I hope my US friends will not see this as an ungrateful act of
abandoning a ship in trouble. On the contrary, my plan will keep the
ship in service, as it is repaired. This is the best way for countries
that have benefited from the American century to repay their debt.
The prosperity in Asia — created by US investment and trade — has
spawned problems for the US. East Asia’s current account surpluses have
averaged $400bn over the past decade, while the US current account
deficit runs at an annual average of $800bn. Asian countries, other than
Japan, accumulated the surpluses largely by supplying cheap goods and
services to the US. They can no longer rely on this one major market
given that America’s ability to sustain consumer spending is severely
curtailed. Having parked most of their surpluses in the currency that
was most convertible — the dollar — Asian countries face the prospect of
losing as much as the country that issued the currency. Most of Asia’s
sovereign surpluses are in US dollar-denominated equity and notes and
Treasury bills. Is there a way to protect the value of these as the US
economy finds its feet? Asia’s reserves could be turned into Asia bonds
that, without losing their value, could be used to stimulate investment
and trade in Asia.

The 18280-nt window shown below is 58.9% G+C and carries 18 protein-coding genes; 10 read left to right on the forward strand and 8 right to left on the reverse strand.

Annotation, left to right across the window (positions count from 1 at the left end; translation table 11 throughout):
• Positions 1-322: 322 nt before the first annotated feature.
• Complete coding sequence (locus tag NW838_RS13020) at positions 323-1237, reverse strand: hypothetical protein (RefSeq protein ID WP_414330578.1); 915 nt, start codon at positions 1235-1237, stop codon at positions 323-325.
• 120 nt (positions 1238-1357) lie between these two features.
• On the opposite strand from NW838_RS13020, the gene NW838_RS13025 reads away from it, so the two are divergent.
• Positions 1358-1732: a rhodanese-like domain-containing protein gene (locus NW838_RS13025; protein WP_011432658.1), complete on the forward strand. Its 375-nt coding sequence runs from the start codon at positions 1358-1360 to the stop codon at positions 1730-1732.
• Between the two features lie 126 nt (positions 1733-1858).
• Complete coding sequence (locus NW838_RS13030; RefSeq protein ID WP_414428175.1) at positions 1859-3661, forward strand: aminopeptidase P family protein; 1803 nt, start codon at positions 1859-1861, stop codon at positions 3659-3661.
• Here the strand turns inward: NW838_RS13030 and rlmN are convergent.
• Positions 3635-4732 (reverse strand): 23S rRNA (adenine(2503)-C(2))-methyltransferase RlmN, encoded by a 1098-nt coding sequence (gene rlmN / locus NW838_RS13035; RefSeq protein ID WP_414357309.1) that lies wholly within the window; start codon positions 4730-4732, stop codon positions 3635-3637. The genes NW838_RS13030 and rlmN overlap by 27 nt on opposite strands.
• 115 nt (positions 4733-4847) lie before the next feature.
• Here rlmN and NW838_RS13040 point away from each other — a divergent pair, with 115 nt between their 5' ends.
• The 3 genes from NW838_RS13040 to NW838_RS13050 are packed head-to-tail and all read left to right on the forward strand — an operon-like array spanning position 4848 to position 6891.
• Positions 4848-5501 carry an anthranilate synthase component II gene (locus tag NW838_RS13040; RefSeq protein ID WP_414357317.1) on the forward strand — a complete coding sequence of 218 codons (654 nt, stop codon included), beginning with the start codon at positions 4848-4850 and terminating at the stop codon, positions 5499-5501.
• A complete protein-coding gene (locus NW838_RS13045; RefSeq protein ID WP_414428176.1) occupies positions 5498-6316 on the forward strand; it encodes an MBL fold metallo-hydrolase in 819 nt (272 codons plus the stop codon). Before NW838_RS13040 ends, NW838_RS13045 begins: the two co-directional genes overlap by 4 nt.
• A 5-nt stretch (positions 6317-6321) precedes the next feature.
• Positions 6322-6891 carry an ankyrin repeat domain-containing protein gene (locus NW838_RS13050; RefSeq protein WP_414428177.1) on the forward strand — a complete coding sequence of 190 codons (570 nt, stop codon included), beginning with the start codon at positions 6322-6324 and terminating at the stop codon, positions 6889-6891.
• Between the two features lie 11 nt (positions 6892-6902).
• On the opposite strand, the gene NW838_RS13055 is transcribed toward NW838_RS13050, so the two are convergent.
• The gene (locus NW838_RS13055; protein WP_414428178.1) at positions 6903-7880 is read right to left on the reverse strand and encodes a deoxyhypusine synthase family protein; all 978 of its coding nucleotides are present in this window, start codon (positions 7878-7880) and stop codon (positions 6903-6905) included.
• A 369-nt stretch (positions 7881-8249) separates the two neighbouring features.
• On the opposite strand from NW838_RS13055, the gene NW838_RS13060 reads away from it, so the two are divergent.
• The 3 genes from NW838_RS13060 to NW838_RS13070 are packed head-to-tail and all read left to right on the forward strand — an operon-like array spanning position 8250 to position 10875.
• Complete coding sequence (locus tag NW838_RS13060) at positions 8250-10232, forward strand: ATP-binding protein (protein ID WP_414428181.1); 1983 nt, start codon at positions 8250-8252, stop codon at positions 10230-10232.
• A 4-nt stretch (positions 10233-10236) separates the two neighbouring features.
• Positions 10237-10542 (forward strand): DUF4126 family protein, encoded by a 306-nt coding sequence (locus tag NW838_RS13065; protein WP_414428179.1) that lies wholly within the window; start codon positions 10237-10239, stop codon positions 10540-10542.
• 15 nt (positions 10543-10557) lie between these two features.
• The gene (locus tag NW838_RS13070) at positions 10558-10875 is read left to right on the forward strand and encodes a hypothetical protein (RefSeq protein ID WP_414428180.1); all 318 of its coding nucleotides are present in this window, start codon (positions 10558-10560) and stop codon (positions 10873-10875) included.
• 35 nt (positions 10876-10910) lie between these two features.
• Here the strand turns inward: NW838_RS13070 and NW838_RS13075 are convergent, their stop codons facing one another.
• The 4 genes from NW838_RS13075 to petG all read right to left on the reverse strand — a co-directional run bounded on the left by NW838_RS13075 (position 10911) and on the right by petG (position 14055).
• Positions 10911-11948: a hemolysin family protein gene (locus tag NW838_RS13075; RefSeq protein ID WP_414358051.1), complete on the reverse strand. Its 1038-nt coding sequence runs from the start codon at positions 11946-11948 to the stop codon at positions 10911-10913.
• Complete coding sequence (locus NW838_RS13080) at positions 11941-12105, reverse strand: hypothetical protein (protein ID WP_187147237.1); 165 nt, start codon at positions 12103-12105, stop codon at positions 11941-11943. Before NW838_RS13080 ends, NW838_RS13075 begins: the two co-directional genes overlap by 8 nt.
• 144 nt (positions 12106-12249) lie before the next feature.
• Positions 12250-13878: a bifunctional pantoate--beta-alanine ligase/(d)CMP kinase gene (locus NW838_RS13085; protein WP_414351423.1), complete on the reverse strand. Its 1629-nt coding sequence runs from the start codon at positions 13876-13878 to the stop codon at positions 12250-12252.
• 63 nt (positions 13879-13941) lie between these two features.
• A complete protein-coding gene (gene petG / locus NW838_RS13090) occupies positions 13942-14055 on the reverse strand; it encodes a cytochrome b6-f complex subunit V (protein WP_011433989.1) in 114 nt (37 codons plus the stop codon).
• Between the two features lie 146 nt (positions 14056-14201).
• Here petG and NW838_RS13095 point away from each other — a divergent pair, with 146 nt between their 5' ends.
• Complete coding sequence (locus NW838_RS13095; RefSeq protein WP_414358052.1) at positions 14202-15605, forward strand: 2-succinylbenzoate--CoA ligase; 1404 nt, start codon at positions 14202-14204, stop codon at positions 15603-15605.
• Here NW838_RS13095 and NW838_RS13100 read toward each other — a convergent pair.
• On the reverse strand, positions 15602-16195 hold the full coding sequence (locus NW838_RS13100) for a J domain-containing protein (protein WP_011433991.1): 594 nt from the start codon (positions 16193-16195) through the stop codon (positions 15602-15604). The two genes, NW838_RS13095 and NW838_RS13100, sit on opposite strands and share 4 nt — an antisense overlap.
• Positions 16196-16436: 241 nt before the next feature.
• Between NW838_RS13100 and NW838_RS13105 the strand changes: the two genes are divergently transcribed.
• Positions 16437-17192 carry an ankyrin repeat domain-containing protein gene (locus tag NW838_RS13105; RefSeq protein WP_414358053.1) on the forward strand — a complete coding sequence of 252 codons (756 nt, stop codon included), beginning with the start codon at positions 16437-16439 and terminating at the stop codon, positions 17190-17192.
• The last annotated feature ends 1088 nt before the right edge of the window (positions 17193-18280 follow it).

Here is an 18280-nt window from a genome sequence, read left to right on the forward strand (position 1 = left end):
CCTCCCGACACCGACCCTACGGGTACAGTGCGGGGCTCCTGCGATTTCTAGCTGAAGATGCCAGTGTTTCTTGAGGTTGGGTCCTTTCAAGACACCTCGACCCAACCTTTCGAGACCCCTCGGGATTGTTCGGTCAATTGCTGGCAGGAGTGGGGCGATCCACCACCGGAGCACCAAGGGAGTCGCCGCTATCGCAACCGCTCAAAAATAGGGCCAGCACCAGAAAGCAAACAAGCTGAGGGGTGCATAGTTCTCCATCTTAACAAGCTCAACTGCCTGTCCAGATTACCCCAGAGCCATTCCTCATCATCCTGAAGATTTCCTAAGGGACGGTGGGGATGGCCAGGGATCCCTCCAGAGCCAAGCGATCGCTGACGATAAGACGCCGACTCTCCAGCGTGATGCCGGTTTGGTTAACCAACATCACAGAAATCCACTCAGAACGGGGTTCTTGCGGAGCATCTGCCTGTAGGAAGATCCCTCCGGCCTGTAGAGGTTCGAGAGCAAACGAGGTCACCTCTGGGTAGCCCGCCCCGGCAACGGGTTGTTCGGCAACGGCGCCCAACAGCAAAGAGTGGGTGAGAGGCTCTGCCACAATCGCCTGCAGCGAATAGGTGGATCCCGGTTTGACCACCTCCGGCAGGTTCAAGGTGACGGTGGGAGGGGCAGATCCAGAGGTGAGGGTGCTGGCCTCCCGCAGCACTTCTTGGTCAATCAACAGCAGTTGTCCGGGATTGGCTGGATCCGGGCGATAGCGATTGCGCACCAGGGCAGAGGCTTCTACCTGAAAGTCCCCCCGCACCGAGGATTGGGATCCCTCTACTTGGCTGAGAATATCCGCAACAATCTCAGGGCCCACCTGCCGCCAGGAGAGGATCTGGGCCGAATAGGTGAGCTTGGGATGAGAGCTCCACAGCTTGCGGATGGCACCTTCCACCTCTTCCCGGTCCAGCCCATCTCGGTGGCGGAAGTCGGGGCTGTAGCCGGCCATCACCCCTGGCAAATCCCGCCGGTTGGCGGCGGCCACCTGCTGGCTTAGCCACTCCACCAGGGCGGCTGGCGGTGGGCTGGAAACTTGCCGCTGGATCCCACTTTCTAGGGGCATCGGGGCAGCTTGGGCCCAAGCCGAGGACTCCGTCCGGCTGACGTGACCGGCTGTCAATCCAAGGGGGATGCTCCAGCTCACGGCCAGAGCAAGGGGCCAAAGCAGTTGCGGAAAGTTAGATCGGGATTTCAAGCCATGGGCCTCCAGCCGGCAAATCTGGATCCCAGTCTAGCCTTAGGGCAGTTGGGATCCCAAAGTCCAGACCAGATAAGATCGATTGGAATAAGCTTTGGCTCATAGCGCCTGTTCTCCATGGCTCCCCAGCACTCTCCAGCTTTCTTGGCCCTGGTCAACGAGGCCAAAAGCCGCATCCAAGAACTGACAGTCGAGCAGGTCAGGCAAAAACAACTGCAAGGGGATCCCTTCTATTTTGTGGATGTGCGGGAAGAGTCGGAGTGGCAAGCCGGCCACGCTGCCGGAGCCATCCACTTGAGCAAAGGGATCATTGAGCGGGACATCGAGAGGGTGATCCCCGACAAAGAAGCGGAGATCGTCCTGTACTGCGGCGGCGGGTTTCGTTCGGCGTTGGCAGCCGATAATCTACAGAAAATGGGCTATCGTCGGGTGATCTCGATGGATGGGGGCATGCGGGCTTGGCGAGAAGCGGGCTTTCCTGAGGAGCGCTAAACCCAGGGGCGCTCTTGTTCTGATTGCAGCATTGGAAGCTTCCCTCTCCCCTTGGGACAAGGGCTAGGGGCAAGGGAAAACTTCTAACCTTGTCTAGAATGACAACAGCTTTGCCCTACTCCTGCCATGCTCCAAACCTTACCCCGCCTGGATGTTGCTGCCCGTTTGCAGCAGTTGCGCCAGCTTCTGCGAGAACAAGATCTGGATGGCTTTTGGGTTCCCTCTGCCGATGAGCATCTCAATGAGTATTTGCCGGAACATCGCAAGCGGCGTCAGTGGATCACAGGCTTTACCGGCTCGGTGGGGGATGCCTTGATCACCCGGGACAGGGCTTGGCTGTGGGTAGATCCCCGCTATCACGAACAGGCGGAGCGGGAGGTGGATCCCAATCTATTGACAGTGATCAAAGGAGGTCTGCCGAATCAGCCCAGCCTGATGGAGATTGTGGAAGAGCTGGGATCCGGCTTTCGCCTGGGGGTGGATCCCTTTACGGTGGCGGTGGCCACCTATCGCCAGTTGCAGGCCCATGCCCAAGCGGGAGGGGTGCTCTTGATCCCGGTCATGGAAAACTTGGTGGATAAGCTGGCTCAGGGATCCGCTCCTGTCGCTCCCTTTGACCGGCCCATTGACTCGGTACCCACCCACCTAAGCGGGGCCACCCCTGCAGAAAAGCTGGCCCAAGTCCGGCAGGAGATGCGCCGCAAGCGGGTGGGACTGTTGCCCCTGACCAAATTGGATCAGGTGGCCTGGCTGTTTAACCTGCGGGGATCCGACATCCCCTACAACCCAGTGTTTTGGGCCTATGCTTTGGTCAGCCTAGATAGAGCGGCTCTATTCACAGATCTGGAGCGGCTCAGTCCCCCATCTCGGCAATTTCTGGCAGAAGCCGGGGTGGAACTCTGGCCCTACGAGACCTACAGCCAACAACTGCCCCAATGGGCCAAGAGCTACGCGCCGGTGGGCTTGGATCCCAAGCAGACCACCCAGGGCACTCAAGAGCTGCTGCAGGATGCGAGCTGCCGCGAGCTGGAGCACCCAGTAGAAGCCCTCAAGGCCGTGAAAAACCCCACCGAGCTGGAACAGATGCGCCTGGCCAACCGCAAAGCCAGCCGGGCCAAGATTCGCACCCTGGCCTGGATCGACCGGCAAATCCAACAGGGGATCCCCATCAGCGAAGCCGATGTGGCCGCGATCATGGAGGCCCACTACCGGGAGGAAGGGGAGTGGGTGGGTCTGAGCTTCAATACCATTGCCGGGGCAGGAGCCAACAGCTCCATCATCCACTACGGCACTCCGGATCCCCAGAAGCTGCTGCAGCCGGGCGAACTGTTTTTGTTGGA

An Asia bond would not be a self-centred zero-sum game. It could offer
an opportunity for wealth creation across the world. Three billion
Asians want their governments to invest their hard-earned surpluses in
tangible productive capacity that they can see rather than playing with
paper investments, such as esoteric derivatives.
The bond will be denominated in, shall we say, global dollars or
“globars” (if you like the allusion to the shiny metal bars that were
once the universal standard currency). The International Monetary Fund
could play a consultative or managerial role in maintaining the value of
this global or offshore dollar while the national currency of the US
settles down to a level that suits its economic needs.
What happens if the new US administration is not farsighted enough to
agree to a separate standard for external dollars? Asian governments
could still issue these bonds incrementally as they accumulate new